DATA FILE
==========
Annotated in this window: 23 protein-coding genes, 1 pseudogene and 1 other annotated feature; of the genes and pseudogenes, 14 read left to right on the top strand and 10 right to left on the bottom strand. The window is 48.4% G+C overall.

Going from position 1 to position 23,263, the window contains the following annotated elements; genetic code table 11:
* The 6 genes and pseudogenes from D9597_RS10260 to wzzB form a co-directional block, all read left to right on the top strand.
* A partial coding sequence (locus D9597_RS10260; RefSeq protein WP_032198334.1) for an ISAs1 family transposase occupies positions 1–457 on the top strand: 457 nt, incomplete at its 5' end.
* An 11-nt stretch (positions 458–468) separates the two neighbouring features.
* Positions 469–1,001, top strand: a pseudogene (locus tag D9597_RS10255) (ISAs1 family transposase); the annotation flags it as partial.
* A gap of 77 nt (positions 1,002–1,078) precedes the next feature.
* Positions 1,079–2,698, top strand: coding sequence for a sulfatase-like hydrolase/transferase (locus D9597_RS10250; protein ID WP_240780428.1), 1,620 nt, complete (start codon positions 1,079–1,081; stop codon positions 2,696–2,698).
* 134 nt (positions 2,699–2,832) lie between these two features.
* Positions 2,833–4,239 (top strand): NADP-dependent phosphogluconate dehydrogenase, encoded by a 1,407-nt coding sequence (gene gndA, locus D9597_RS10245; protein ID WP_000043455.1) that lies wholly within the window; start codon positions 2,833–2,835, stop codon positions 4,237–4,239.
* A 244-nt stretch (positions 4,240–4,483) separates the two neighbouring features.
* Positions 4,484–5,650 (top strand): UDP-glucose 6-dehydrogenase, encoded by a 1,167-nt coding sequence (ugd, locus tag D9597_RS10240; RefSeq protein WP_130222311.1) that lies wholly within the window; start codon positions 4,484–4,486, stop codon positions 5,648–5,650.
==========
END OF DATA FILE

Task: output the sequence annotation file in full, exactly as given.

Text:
Annotated in this window: 23 protein-coding genes, 1 pseudogene and 1 other annotated feature; of the genes and pseudogenes, 14 read left to right on the top strand and 10 right to left on the bottom strand. The window is 48.4% G+C overall.

Going from position 1 to position 23,263, the window contains the following annotated elements; genetic code table 11:
* The 6 genes and pseudogenes from D9597_RS10260 to wzzB form a co-directional block, all read left to right on the top strand.
* A partial coding sequence (locus D9597_RS10260; RefSeq protein WP_032198334.1) for an ISAs1 family transposase occupies positions 1–457 on the top strand: 457 nt, incomplete at its 5' end.
* An 11-nt stretch (positions 458–468) separates the two neighbouring features.
* Positions 469–1,001, top strand: a pseudogene (locus tag D9597_RS10255) (ISAs1 family transposase); the annotation flags it as partial.
* A gap of 77 nt (positions 1,002–1,078) precedes the next feature.
* Positions 1,079–2,698, top strand: coding sequence for a sulfatase-like hydrolase/transferase (locus D9597_RS10250; protein ID WP_240780428.1), 1,620 nt, complete (start codon positions 1,079–1,081; stop codon positions 2,696–2,698).
* 134 nt (positions 2,699–2,832) lie between these two features.
* Positions 2,833–4,239 (top strand): NADP-dependent phosphogluconate dehydrogenase, encoded by a 1,407-nt coding sequence (gene gndA, locus D9597_RS10245; protein ID WP_000043455.1) that lies wholly within the window; start codon positions 2,833–2,835, stop codon positions 4,237–4,239.
* A 244-nt stretch (positions 4,240–4,483) separates the two neighbouring features.
* Positions 4,484–5,650 (top strand): UDP-glucose 6-dehydrogenase, encoded by a 1,167-nt coding sequence (ugd, locus tag D9597_RS10240; RefSeq protein WP_130222311.1) that lies wholly within the window; start codon positions 4,484–4,486, stop codon positions 5,648–5,650.